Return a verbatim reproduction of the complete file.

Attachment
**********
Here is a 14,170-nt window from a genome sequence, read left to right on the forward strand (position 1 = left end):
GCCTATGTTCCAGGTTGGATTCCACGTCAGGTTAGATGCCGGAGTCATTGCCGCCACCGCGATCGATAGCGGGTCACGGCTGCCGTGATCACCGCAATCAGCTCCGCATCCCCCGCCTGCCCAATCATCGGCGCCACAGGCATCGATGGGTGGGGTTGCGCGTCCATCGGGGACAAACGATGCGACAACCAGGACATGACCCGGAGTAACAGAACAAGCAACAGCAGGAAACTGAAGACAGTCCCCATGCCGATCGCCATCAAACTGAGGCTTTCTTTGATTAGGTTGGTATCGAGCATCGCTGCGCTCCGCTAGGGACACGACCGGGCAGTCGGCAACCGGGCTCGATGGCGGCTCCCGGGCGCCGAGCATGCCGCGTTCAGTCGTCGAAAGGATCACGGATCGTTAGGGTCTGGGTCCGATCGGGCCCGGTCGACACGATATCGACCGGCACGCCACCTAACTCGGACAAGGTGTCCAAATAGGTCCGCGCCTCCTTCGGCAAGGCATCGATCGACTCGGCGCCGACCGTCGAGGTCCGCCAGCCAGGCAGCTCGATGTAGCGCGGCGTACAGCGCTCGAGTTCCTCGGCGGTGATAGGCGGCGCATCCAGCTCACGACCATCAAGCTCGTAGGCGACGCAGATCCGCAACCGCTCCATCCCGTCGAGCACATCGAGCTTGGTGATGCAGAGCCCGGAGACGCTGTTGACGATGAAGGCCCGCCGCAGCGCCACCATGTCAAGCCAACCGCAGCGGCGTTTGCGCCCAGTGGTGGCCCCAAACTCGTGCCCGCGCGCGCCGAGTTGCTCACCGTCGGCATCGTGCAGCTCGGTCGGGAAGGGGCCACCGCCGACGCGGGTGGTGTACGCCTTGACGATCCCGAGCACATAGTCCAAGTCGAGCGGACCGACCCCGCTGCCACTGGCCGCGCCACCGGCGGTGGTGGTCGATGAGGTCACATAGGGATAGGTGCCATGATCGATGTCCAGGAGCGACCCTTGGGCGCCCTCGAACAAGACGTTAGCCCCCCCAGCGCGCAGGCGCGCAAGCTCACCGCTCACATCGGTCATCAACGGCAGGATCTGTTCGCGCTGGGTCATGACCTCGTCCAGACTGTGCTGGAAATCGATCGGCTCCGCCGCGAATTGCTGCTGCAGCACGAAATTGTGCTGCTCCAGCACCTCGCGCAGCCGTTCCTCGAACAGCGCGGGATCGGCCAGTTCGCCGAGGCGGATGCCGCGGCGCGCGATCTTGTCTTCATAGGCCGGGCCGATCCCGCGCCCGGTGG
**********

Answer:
Here is a 14,170-nt window from a genome sequence, read left to right on the forward strand (position 1 = left end):
GCCTATGTTCCAGGTTGGATTCCACGTCAGGTTAGATGCCGGAGTCATTGCCGCCACCGCGATCGATAGCGGGTCACGGCTGCCGTGATCACCGCAATCAGCTCCGCATCCCCCGCCTGCCCAATCATCGGCGCCACAGGCATCGATGGGTGGGGTTGCGCGTCCATCGGGGACAAACGATGCGACAACCAGGACATGACCCGGAGTAACAGAACAAGCAACAGCAGGAAACTGAAGACAGTCCCCATGCCGATCGCCATCAAACTGAGGCTTTCTTTGATTAGGTTGGTATCGAGCATCGCTGCGCTCCGCTAGGGACACGACCGGGCAGTCGGCAACCGGGCTCGATGGCGGCTCCCGGGCGCCGAGCATGCCGCGTTCAGTCGTCGAAAGGATCACGGATCGTTAGGGTCTGGGTCCGATCGGGCCCGGTCGACACGATATCGACCGGCACGCCACCTAACTCGGACAAGGTGTCCAAATAGGTCCGCGCCTCCTTCGGCAAGGCATCGATCGACTCGGCGCCGACCGTCGAGGTCCGCCAGCCAGGCAGCTCGATGTAGCGCGGCGTACAGCGCTCGAGTTCCTCGGCGGTGATAGGCGGCGCATCCAGCTCACGACCATCAAGCTCGTAGGCGACGCAGATCCGCAACCGCTCCATCCCGTCGAGCACATCGAGCTTGGTGATGCAGAGCCCGGAGACGCTGTTGACGATGAAGGCCCGCCGCAGCGCCACCATGTCAAGCCAACCGCAGCGGCGTTTGCGCCCAGTGGTGGCCCCAAACTCGTGCCCGCGCGCGCCGAGTTGCTCACCGTCGGCATCGTGCAGCTCGGTCGGGAAGGGGCCACCGCCGACGCGGGTGGTGTACGCCTTGACGATCCCGAGCACATAGTCCAAGTCGAGCGGACCGACCCCGCTGCCACTGGCCGCGCCACCGGCGGTGGTGGTCGATGAGGTCACATAGGGATAGGTGCCATGATCGATGTCCAGGAGCGACCCTTGGGCGCCCTCGAACAAGACGTTAGCCCCCCCAGCGCGCAGGCGCGCAAGCTCACCGCTCACATCGGTCATCAACGGCAGGATCTGTTCGCGCTGGGTCATGACCTCGTCCAGACTGTGCTGGAAATCGATCGGCTCCGCCGCGAATTGCTGCTGCAGCACGAAATTGTGCTGCTCCAGCACCTCGCGCAGCCGTTCCTCGAACAGCGCGGGATCGGCCAGTTCGCCGAGGCGGATGCCGCGGCGCGCGATCTTGTCTTCATAGGCCGGGCCGATCCCGCGCCCGGTGG